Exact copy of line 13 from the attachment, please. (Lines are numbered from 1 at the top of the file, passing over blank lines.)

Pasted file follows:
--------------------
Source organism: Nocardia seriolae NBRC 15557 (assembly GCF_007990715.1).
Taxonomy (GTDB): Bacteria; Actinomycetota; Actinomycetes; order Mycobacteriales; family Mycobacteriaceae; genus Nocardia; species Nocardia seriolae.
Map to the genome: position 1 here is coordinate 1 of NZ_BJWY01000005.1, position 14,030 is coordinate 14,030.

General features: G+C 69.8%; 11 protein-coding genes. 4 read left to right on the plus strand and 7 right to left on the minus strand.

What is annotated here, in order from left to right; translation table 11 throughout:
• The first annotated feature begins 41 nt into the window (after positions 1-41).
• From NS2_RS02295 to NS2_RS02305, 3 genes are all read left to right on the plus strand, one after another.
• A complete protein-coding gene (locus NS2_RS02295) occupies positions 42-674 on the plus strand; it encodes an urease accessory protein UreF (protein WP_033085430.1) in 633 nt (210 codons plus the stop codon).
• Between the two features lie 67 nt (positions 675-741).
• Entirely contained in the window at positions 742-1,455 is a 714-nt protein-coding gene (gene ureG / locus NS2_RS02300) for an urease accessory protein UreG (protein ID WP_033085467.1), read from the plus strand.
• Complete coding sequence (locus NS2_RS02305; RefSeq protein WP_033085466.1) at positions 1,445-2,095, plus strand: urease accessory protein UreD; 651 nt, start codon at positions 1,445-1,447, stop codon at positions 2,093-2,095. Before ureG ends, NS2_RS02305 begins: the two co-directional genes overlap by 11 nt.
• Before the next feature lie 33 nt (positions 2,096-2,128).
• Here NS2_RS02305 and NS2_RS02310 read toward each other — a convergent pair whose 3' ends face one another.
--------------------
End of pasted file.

• Here NS2_RS02305 and NS2_RS02310 read toward each other — a convergent pair whose 3' ends face one another.